MultiValue Applications and Web 2.0: Providing a Desktop-Like User Experience

Ever since the days of Windows 3.1, the appeal of a GUI interface has been plain. Customers (and, to be honest, developers as well) enjoy the ability to interact with rich desktop controls. They look nice, and they behave in interesting, responsive, and useful ways. While not necessarily more productive (it is hard to beat data entry performance on a green screen character application), the GUI "user experience" is certainly expected from modern applications.

Similarly, since the early days of the (consumer-accessible) Internet, the appeal of a browser interface has been apparent: easy software deployment (or none at all), a standardized user interface with which nearly everyone is familiar, and — perhaps most revolutionary — ubiquitous availability. The Internet, and the browser interface, allowed potential "anyone/anywhere" access to applications.

Note, though, that the attributes of the browser that make it appealing, and the attributes of the desktop that make it appealing, do not overlap. Until recently, the user experience on the desktop could not easily be brought to the browser, and many "first generation" web products in the MultiValue marketplace therefore lack the dynamic "look and feel" of a desktop GUI application. This has been changing with the advent of higher-speed internet connections and "smarter" browsers with more sophisticated communication abilities, allowing applications in the browser to provide a user experience that is comparable to desktop GUI applications. This new functionality is a hallmark of "Web 2.0."

Building Web 2.0 Applications

First generation web applications usually provided simple "page-at-a-time" data entry and display. After the browser user completed all the forms on a page, the Submit button sent the names of all the input controls (textboxes, listboxes, etc.) and their values to the host, where the data was then teased apart and processed. A new page, based on the user's entry, could then be generated. While some interactivity on a page could be created through the use of JavaScript functions, entry and response was generally done as though communicating in block mode with old-style mainframes.

Web 2.0 builds upon the ability to send and receive select parts of the web page to the host, and modern browsers to allow the display to be updated in pieces rather than all at once. In fact, just like in a desktop GUI, it is possible to capture and respond to various user-created events, like "lost focus," "got focus," "key down," etc. (though these events typically have different names than they would in the desktop GUI world). These events can then be processed locally in the browser (via JavaScript), or dispatched to the host. Responses can then update the currently displayed page with new information, or even with a change of layout.


Fig. 1 O4W page prior to click event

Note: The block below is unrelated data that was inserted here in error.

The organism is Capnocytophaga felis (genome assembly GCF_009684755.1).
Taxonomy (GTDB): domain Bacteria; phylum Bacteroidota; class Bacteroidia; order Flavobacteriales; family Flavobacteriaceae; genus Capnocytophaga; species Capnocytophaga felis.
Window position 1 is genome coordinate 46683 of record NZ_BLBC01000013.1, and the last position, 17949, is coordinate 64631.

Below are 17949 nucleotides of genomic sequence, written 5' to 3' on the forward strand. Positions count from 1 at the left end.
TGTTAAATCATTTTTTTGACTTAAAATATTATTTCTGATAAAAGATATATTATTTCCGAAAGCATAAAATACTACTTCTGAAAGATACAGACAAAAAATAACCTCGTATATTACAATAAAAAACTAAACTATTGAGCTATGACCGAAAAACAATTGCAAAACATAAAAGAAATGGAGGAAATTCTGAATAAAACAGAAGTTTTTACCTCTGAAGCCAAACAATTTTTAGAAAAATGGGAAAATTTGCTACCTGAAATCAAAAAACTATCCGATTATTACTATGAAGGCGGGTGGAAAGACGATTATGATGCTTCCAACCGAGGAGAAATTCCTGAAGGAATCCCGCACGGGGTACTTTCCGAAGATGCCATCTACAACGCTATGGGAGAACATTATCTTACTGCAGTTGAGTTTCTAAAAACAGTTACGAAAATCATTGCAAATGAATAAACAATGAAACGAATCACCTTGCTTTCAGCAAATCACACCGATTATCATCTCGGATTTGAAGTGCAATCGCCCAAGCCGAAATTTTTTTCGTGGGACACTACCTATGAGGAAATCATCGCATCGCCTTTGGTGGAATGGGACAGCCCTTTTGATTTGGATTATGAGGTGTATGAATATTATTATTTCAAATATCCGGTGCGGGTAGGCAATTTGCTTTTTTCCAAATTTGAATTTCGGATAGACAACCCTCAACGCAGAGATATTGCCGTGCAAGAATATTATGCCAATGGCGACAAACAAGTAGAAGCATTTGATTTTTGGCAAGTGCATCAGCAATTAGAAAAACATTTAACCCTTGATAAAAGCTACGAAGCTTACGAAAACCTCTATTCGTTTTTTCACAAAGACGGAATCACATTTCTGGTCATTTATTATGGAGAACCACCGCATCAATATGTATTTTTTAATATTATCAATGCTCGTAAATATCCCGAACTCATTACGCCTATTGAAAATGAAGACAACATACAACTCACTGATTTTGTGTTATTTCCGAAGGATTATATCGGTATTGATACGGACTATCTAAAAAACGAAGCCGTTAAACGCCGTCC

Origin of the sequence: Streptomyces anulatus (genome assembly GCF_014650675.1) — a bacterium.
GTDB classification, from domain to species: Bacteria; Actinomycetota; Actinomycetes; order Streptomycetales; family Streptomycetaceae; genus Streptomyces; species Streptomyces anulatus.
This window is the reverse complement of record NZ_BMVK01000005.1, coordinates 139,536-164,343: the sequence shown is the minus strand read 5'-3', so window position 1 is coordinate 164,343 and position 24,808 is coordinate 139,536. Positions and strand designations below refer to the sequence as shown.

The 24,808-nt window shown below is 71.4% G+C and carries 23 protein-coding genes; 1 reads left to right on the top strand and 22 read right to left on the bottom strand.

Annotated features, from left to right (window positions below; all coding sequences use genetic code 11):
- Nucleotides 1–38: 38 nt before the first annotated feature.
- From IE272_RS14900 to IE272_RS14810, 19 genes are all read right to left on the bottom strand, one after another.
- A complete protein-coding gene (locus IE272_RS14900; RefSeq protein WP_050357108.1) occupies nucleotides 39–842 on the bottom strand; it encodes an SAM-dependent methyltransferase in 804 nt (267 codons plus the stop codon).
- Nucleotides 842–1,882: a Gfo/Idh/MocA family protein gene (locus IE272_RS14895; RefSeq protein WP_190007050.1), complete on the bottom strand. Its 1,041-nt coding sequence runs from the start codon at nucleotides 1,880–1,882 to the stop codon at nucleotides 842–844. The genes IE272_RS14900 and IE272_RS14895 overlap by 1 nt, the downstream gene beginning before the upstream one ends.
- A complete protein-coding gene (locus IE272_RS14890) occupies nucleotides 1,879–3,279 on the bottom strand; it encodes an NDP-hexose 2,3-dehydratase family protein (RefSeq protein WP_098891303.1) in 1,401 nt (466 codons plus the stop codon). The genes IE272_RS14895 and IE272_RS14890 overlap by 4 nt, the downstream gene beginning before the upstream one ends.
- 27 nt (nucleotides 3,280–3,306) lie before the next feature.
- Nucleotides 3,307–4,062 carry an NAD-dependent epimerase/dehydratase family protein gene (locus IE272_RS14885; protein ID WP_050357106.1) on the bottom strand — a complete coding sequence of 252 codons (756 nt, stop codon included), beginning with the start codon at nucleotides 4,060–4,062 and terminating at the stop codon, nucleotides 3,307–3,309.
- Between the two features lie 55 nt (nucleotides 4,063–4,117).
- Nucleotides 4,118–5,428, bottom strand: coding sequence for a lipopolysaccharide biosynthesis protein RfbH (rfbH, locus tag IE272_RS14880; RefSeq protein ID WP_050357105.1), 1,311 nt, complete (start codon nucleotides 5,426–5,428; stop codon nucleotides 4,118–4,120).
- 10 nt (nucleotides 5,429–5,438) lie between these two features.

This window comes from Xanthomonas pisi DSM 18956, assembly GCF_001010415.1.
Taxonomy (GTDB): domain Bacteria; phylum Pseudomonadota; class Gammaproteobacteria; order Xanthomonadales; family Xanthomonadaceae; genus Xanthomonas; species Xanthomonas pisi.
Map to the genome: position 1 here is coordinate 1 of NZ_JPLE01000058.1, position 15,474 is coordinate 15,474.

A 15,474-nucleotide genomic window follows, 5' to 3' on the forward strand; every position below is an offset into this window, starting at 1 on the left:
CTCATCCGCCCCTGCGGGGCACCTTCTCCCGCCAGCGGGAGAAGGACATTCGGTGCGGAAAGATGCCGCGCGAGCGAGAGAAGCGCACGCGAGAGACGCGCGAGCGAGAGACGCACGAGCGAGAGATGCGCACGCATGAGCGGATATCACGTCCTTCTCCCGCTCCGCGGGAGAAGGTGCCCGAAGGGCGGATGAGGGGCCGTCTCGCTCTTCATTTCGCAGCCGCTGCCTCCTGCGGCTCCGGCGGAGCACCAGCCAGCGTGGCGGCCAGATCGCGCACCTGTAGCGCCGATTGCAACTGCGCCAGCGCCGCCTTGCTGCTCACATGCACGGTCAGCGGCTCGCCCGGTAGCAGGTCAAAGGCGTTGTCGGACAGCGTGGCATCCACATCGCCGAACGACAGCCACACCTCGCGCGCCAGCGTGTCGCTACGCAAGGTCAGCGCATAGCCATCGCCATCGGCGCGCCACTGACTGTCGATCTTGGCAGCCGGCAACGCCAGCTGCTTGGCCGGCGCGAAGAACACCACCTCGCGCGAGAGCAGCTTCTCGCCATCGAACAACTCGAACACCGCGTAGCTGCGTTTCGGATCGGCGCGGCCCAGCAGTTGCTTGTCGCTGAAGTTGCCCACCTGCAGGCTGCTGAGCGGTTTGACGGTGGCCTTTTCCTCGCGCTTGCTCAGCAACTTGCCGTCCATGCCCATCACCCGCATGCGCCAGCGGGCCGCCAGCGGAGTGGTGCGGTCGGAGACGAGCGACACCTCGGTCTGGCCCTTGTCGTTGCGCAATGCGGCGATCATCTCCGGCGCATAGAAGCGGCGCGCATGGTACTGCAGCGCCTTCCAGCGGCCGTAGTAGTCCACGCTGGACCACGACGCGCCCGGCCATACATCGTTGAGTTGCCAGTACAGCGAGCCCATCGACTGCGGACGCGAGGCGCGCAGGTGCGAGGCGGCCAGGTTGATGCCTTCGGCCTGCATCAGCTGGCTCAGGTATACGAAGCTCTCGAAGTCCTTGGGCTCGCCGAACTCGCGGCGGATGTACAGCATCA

Fig. 2 O4W page after click event

Of course, this enhanced functionality implies that the host routine must be more sophisticated if it is to reply to these various events. Indeed, rather than a typical "green screen" application (which expects the user entry to happen in a more or less linear, predictable fashion), MultiValue Web 2.0 applications must look more like Windows programs, responding in an "event-driven" fashion.


Fig. 3 Event driven BASIC+ code for the Click event on the form

While it is possible to create an entire Web 2.0 application from scratch, it is certainly more efficient to take advantage of open-source libraries that already include huge amounts of functionality. OpenInsight's O4W web development environment relies on jQuery ( to provide much of the back-end communication functionality and the associated jQuery UI ( to implement many of the desktop-like GUI features, including tab controls, dialog boxes, resizable/draggable/dropable elements, etc. In addition, the use of an open-source, community-driven library means that new "plugins" are constantly being developed and released, allowing a niche market community (like the MultiValue developer's community) to leverage the development efforts of a great many more people — typically at no additional cost.


Fig. 4 jQuery date picker control

Of course, there must still be some kind of integration between the library and UI elements and the MultiValue programming environment. In O4W, this is accomplished by the O4W APIs, which encapsulate the jQuery (and other custom JavaScript functions) in MultiValue-friendly functions and stored procedures. By using the O4W APIs directly (in custom programs) or via the O4W Wizard tools, MultiValue developers need not learn the particulars of jQuery, AJAX, JavaScript, and HTML if they don't wish to. The calls to generate the Web 2.0 content are hidden to some extent behind a familiar face.


Fig. 5 O4W Form Wizard

With the advent of Web 2.0, it is now possible to have "rich" applications available to everyone, everywhere. The advantages of the desktop application, and the browser application, can now be combined. By properly building upon community efforts, ongoing developments and functionality can be more readily incorporated in MultiValue applications, keeping the application fresh and up-to-date. In fact, as more and more elements of the desktop "user experience" become available in the browser, it is easy to imagine a time when the line between "desktop" and "browser" application disappears entirely.


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Jul/Aug 2010